match =0, _unicode { include 'win32ax.inc' }
match =1, _unicode { include 'win32wx.inc' }    
And the includer will do thus:
Code:
define unicode true
include 'windows.inc'
. . .    
Thanks y'all Smile
Post 25 Feb 2014, 16:44
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l_inc



Joined: 23 Oct 2009
Posts: 881
l_inc
Heskeutz
Quote:
This is what I have now

Good. You're improvising. But just for your information, there are ways to do the same in two lines without introducing an additional macroconstant:

1. This one is based on the fact that a symbol matches it's own name, if not defined:
Code:
; windows.inc
match =true, unicode { include 'win32wx.inc' }
match =unicode, unicode { include 'win32ax.inc' }    

A disadvantage is that define unicode false would skip both blocks.

2. This one is seen by some people as hacky, but I loved it immediately when I first saw it (baldr's idea):
Code:
; windows.inc
match =true, unicode { match,\{ include 'win32wx.inc' \} rept 0 \{ }
match , { include 'win32ax.inc' }    

The internal match is not necessary: it's just for enclosing the include directive into a separate macroblock, so that the rept directive can be put on the same line.

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Faith is a superposition of knowledge and fallacy
Post 25 Feb 2014, 23:08
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Heskeutz



Joined: 25 Feb 2014
Posts: 12
Heskeutz
l_inc wrote:
2. This one is seen by some people as hacky, but I loved it immediately when I first saw it (baldr's idea):
Code:
; windows.inc
match =true, unicode { match,\{ include 'win32wx.inc' \} rept 0 \{ }
match , { include 'win32ax.inc' }    

Neat! I think I'd go for something like this since it's succinct and eliminates the use of the macroconstant too Smile So, if I understand it correctly, you are exploiting the algorithm of the preprocessor parser, right? Nice. Such is an instance of cases where those who actually read and understand the source have the advantage. See you around Smile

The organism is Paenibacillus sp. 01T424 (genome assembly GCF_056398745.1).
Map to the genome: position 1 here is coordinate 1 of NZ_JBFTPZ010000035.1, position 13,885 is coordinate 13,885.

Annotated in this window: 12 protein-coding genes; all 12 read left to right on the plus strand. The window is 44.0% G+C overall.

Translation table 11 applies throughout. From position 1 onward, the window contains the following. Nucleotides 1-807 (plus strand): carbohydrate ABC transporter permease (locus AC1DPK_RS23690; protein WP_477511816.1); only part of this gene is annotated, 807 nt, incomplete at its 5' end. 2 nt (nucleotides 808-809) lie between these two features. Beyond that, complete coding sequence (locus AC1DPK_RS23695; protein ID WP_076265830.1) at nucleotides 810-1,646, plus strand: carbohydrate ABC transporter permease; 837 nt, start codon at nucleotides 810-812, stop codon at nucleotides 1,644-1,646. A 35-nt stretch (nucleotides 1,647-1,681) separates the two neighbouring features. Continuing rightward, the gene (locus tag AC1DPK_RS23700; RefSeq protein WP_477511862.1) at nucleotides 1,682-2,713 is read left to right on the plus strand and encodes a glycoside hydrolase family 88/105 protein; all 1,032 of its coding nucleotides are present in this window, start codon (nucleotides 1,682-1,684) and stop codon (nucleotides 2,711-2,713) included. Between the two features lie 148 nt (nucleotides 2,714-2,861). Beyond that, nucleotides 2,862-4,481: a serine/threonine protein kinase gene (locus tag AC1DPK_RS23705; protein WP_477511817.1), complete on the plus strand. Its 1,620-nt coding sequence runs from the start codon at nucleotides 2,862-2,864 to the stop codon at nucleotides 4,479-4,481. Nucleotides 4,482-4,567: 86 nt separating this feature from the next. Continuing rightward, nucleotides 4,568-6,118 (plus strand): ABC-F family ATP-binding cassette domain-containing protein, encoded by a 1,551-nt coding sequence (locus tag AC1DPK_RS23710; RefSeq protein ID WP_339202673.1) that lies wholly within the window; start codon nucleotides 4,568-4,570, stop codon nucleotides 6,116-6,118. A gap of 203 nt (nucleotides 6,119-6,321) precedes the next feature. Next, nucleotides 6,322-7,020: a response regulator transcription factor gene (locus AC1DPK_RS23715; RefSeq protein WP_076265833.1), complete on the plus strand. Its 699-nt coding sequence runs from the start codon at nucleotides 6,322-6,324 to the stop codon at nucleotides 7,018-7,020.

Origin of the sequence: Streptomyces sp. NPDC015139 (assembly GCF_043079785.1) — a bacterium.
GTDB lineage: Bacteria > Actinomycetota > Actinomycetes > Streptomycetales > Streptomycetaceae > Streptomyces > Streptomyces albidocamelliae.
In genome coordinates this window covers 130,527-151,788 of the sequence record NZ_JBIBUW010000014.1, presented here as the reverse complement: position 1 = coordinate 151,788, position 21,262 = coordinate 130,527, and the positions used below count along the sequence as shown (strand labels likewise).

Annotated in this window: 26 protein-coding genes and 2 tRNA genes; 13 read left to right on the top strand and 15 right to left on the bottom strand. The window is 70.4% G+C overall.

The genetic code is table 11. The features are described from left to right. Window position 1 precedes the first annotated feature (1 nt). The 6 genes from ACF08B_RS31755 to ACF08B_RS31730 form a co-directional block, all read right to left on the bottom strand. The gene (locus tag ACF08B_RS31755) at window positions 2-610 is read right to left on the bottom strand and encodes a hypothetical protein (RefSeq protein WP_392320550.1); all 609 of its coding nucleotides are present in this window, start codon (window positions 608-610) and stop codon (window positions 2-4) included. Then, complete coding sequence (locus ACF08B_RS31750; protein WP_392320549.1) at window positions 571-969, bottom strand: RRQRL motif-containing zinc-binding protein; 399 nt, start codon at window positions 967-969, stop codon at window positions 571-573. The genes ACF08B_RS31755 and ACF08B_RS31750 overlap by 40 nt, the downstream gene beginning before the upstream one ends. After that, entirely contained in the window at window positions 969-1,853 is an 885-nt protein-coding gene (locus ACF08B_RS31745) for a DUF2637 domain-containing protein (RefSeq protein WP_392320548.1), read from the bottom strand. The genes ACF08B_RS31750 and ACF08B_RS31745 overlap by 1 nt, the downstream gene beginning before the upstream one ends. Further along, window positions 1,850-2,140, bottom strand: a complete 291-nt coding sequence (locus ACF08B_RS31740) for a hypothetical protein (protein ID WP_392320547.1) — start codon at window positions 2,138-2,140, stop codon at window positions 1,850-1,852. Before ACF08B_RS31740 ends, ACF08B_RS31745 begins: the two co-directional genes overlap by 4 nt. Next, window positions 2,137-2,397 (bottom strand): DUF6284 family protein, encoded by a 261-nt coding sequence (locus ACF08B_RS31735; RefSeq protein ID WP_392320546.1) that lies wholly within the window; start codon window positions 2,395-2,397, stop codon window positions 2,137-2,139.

Post 26 Feb 2014, 04:53
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revolution
When all else fails, read the source


Joined: 24 Aug 2004
Posts: 17278
Location: In your JS exploiting you and your system
revolution
Heskeutz wrote:
So, if I understand it correctly, you are exploiting the algorithm of the preprocessor parser, right?
It exploits the fact that fasm doesn't nest opening curly brackets. This is valid:
Code:
rept 0{{{{{{{{}    
Post 26 Feb 2014, 05:05
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Heskeutz



Joined: 25 Feb 2014
Posts: 12
Heskeutz
revolution wrote:
It exploits the fact that fasm doesn't nest opening curly brackets. This is valid:
Code:
rept 0{{{{{{{{}    

Hmmm, then I'm thinking that the escaping of the opening curly brace in the snippet, that is
Code:
 . . . rept 0 \{ }    
is not needed since it neither has any effect on match nor rept ??
Post 26 Feb 2014, 07:54
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revolution
When all else fails, read the source


Joined: 24 Aug 2004
Posts: 17278
Location: In your JS exploiting you and your system
revolution
Heskeutz wrote:
Hmmm, then I'm thinking that the escaping of the opening curly brace in the snippet, that is
Code:
 . . . rept 0 \{ }    
is not needed since it neither has any effect on match nor rept ??
Yes. Open bracket escaping is completely optional. Perhaps this is also helpful:

http://board.flatassembler.net/topic.php?p=108637#108637
Post 26 Feb 2014, 08:56
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l_inc



Joined: 23 Oct 2009
Posts: 881
l_inc
Heskeutz
Quote:
then I'm thinking that the escaping of the opening curly brace in the snippet, that is
Code:
 . . . rept 0 \{ }    
is not needed since it neither has any effect on match nor rept ??

It's purpose is a visual help. As revolution said, you can almost always (except for some odd cases) omit escaping of opening braces, but I feel some psychological discomfort when I see a part of code like
Code:
rept 0 {}    
and should force my mind to not consider those braces as corresponding to each other.

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Post 26 Feb 2014, 13:48